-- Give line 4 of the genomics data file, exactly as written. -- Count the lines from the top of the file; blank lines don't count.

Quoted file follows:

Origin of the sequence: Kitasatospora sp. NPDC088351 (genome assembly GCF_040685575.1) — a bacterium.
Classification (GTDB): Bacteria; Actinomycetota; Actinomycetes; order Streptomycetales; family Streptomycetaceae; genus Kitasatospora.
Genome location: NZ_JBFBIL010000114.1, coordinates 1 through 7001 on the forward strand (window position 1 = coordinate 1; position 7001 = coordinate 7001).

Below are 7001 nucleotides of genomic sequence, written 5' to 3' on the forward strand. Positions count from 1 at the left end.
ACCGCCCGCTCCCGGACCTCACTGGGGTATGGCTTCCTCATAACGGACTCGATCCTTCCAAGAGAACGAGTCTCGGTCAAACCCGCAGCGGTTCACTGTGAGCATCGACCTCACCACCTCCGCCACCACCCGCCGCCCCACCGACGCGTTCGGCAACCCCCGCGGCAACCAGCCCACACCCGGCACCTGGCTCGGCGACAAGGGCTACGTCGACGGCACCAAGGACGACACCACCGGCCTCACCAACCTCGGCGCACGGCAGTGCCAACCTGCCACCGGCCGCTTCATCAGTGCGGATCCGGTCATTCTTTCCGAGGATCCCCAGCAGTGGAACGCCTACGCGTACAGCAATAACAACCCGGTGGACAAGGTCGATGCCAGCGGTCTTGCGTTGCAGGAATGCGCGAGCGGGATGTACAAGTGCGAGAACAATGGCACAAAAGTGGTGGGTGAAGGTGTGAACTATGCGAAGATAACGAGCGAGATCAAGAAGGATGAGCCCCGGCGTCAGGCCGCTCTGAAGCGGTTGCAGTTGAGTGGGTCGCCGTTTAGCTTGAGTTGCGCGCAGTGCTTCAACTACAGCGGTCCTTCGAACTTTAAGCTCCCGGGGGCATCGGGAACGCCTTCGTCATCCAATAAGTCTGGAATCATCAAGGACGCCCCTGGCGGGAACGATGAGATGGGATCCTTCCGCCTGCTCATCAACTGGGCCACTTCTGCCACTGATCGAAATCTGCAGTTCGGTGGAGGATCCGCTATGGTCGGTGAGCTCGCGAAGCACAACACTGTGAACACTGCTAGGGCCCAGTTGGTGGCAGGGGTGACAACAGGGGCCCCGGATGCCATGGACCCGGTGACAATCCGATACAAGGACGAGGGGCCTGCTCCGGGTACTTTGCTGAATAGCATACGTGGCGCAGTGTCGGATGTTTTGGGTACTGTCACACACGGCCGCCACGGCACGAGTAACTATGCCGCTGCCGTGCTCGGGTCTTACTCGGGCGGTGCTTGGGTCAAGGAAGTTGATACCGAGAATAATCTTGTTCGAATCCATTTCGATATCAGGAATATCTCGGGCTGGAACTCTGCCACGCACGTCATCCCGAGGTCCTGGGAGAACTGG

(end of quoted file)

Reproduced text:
Below are 7001 nucleotides of genomic sequence, written 5' to 3' on the forward strand. Positions count from 1 at the left end.